"Snake in the grove : an ecological exploration into the nexus of religious boundaries, environmental agency, and the goddess Manasā in the Sundarbans mangrove forest"




Chandler, Katharine Elizabeth Drafall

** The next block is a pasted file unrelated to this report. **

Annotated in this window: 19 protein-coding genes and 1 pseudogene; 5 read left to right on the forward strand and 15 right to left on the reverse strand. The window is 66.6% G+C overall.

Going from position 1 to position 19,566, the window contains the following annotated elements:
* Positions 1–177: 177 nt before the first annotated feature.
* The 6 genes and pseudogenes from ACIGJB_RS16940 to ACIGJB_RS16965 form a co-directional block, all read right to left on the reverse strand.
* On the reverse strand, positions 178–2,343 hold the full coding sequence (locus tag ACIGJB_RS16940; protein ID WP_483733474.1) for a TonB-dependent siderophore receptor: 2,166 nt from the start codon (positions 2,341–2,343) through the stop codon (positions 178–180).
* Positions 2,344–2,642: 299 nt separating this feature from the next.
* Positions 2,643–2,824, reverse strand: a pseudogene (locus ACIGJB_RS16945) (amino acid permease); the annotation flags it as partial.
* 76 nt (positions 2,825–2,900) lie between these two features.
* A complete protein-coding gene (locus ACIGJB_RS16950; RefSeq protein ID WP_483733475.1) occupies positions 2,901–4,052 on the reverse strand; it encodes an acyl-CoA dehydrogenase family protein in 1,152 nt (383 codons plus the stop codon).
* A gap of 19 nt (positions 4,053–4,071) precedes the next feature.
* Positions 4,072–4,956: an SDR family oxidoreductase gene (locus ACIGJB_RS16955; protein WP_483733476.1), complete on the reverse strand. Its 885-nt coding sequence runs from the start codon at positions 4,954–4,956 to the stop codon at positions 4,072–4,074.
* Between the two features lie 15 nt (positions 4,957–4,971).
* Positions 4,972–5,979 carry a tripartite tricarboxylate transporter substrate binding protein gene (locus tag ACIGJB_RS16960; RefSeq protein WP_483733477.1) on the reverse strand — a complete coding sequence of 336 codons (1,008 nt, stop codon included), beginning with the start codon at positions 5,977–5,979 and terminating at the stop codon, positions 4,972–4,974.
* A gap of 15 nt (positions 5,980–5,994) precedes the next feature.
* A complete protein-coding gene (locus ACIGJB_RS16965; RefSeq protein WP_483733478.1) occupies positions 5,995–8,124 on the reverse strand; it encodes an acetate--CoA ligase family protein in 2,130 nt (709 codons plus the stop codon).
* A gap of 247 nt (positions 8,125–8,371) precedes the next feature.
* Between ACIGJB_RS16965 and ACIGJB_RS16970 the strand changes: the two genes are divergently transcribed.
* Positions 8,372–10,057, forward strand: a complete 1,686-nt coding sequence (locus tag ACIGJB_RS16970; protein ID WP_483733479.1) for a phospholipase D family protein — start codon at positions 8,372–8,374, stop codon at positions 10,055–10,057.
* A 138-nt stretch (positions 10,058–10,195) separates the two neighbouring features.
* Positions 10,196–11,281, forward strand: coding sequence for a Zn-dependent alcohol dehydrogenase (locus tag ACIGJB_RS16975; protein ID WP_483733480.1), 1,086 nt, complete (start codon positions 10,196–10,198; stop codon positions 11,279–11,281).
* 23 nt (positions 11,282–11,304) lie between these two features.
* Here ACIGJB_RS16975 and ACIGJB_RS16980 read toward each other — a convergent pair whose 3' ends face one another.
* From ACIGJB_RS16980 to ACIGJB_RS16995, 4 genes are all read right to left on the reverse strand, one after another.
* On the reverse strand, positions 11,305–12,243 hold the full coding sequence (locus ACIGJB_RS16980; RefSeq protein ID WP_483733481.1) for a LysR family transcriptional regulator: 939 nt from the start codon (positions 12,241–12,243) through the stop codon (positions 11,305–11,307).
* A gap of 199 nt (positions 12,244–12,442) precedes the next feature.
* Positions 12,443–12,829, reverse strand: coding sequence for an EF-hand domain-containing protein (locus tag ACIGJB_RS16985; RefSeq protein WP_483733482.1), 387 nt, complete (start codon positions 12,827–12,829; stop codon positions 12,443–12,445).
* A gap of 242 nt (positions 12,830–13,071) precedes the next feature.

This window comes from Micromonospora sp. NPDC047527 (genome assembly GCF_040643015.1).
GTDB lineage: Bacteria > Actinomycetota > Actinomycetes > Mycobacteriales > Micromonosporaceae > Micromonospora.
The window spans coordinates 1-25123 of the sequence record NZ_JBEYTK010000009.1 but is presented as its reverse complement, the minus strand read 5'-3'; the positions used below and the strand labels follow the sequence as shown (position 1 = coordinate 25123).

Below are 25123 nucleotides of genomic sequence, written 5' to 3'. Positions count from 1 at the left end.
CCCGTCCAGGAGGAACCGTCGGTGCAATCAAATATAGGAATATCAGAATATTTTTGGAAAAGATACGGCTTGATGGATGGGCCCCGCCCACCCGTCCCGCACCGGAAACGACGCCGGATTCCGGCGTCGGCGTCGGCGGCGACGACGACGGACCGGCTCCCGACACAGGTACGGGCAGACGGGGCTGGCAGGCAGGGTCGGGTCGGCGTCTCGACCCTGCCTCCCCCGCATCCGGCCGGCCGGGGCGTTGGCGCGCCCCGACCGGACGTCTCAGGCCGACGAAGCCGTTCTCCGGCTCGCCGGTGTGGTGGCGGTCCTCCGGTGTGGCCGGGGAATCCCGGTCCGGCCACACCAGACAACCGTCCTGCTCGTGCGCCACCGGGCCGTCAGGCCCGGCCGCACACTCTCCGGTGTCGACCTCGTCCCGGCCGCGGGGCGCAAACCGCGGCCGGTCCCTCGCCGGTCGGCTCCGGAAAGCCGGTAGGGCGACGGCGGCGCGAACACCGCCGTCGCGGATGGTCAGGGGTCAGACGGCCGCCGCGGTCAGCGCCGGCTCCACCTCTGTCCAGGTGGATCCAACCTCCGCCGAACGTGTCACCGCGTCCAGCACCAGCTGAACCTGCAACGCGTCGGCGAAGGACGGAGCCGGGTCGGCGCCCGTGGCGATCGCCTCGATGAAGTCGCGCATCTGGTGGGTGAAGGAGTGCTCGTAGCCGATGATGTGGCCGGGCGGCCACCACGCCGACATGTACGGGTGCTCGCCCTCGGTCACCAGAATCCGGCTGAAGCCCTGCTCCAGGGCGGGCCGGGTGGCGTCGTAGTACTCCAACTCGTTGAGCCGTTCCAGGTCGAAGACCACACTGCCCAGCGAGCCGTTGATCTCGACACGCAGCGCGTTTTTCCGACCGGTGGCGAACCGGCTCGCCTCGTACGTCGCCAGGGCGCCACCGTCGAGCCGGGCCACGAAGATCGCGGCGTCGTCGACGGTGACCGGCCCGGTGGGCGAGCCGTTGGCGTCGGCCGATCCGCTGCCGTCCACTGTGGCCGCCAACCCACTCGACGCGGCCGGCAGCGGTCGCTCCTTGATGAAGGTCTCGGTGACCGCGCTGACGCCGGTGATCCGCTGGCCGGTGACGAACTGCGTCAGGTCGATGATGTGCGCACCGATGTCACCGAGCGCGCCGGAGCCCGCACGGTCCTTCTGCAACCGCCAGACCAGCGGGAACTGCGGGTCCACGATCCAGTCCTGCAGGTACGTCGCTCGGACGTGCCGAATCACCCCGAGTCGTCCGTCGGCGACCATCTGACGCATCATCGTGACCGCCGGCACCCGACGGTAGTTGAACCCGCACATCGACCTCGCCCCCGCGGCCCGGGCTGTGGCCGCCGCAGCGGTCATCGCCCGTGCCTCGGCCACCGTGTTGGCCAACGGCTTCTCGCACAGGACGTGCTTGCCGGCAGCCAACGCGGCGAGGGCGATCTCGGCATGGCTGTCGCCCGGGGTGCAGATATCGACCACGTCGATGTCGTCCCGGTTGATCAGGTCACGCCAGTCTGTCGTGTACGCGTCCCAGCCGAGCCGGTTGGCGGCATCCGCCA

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The goddess Manasā of northeast India and Bangladesh is known as the goddess of snakes, associated with snakebite poison and healing, the power to control snakes, and as a protective aid invoked against dangerous natural forces. Her worship extends across a vast geo-cultural area that effectively encompasses over one-third of the Indian sub-continent and surrounding regions. This vast geographic range in which Manasā is worshiped makes it challenging to analyze religious practices surrounding her within the confines of normative socioreligious categories. A significant population of religious actors venerating Manasā are situated along the border of West Bengal and Bangladesh, particularly a region referred to as the Bengal Delta. This delta contains the Sundarban mangrove forest, a dense area of the region in which Manasā is worshipped by communities classified as belonging to Muslim, Hindu, Adivasi, or “syncretic” traditions. Extending beyond religious and national borders, these religiocultural networks surrounding Manasā challenges standardized categorizations and blurs religious boundaries. This thesis offers an argument that builds upon the work of various other Manasā scholars by suggesting a new way in which to approach this understudied goddess, one that focuses on lived religious experiences rather than orthodox textual authority and challenges standardized categorizations that define religious boundaries. This approach will offer a new layer to understanding Manasā that aims to reject the reliance on and reinstitution of colonial discourse. Rather than relying solely on brāhmaṇical textual sources, shifting the focus to indigenous locality fosters a dialectic between local people and their environment. The incorporation of recent ethnographic accounts forms the basis for this thesis, relying on such sources I argue that by analyzing the environment as an active agent in the making of religiocultural structures enables a deeper, more nuanced insight into the religious networks surrounding Manasā. In so doing, one can see the interplay between Manasā, her connection with the local ecosystem, and her veneration as it extends beyond national borders and the boundaries of normalized religious categorizations as rooted in the specific needs of Sundarban communities and their interaction with their environment.



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